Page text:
Monday, February 7, 2011

The Creative Word

The Clay Tablet Series: "Creative Word #4"
2010, Mixed Media: Clay, Gel, Pigments, Acrylics, 15"x17"x2"
Artist: Anthony Vodraska

As an artist, two aspects of the Creative Word of God have always intrigued me.  First, that the Creative Word brought all of creation into being and remains the underlying animating force that sustains, renews and governs all that was, is or will ever be.  Second, whether through successive Manifestations of God progressively revealing His Teachings across the ages, countless gifted souls sharing their experience of the transcendent, or the efforts of each person striving to make choices that express the divine in everyday life, our understanding of the Creative Word is being continuously transformed.
The artifacts of human history document the efforts of embodied souls using objects, images, symbols, language and actions to bring us closer to understanding and experiencing the transcendent.  I use seemingly indecipherable symbols and marks that have a rather personal intuitive meaning or expression to represent the Creative Word.  I have used these symbols and marks to create ceremonial clay sculptural objects that could have been artifacts unearthed from some lost civilization.  Though the symbols and scripts may no longer be understood, their use convey a story of the connection between those people and the transcendent.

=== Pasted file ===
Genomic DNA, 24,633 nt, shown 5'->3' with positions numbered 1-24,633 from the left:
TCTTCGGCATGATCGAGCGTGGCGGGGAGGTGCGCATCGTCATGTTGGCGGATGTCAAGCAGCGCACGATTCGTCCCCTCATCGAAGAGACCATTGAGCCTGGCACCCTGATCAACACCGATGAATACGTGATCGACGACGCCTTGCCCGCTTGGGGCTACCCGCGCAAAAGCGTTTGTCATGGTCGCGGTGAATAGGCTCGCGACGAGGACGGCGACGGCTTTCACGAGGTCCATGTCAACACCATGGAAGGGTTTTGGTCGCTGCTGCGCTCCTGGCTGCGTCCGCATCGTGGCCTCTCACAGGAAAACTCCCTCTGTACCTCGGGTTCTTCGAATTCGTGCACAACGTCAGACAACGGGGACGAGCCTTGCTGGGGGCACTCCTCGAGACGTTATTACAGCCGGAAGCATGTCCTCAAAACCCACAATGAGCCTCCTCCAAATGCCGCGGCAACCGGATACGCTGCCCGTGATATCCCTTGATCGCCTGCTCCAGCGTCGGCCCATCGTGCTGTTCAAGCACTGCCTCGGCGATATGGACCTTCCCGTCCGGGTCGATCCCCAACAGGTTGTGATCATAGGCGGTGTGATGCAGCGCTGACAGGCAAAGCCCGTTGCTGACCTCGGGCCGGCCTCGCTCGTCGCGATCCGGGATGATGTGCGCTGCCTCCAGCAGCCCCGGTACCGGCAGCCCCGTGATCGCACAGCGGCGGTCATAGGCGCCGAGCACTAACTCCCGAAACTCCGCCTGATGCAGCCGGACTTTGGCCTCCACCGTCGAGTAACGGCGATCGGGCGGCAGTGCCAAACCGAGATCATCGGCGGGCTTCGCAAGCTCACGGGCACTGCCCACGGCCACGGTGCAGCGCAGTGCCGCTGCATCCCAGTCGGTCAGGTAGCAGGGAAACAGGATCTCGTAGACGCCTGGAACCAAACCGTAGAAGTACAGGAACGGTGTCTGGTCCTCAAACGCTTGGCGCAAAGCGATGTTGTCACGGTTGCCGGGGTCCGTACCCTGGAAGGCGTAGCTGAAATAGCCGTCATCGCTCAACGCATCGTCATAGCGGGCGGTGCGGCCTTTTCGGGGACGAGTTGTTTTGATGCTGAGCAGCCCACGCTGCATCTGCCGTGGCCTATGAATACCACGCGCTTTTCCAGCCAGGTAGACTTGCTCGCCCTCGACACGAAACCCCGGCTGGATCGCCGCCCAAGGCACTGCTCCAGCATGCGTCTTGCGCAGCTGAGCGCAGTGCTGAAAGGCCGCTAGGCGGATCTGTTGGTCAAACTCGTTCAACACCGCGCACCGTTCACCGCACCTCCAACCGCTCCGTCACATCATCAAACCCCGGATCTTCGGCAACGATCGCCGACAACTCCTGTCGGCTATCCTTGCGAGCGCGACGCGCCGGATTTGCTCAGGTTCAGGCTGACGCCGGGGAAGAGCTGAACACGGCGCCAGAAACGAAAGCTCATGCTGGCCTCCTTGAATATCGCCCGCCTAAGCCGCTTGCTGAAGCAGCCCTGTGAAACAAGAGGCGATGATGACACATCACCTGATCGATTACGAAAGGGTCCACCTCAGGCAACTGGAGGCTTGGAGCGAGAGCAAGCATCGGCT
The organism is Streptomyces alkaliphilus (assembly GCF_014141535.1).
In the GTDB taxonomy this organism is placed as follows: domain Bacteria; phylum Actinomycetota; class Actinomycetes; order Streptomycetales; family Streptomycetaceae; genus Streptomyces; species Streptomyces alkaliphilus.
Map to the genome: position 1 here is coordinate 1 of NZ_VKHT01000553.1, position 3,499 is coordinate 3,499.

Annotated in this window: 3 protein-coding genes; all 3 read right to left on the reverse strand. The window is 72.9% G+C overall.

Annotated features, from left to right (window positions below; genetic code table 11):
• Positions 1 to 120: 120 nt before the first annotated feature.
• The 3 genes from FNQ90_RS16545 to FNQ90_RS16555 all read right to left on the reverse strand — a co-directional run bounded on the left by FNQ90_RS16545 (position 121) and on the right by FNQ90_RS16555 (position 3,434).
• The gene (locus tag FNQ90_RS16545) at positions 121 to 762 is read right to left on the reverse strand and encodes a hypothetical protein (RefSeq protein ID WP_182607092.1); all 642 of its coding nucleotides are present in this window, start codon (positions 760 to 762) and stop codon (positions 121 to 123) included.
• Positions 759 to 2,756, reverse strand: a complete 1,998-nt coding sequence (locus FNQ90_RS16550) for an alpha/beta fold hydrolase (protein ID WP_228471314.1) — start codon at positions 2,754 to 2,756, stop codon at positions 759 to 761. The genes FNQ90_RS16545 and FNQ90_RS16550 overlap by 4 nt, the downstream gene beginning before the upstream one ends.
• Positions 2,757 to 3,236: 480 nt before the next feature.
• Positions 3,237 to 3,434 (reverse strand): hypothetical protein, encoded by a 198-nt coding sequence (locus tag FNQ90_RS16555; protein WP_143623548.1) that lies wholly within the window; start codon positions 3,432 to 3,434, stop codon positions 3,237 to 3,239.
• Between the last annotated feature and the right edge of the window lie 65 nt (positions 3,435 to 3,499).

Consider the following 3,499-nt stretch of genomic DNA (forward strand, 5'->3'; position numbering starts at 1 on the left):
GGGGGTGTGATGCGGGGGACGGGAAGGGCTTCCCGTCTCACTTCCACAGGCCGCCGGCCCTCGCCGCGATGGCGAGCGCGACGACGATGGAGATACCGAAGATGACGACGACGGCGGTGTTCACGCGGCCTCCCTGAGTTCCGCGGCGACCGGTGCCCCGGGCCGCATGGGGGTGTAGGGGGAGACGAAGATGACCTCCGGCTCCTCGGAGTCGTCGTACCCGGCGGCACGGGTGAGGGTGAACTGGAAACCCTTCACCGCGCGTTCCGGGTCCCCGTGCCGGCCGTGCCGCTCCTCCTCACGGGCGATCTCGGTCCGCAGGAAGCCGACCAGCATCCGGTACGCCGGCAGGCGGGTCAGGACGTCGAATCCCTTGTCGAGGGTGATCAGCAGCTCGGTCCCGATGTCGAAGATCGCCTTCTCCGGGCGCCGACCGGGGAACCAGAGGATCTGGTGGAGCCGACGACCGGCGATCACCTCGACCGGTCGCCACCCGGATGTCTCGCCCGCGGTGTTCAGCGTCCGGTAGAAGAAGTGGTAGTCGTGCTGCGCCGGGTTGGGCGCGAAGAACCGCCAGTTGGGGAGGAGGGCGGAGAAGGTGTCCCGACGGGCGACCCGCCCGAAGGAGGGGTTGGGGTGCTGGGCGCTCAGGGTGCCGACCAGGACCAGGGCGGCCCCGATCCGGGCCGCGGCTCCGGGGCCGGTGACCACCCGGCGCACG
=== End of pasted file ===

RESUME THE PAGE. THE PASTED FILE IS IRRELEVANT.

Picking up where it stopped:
This interest in clay ceremonial artifacts evolved into the current Clay Tablet Series.  The clay tablet is more of a clay-wrap than a flat tablet.  A thin clay slab is manipulated, folded in on itself, fired, readied for surface treatments and ultimately hung directly on a wall.  It merges my interest in carving, marking and manipulating clay with printing on acrylic gels to transfer on to 3D objects.  "Creative Word #4" also explores my interest in shadows as a metaphor.  The significance of shadows for me will be discussed in more detail in a subsequent blog in relation to another work.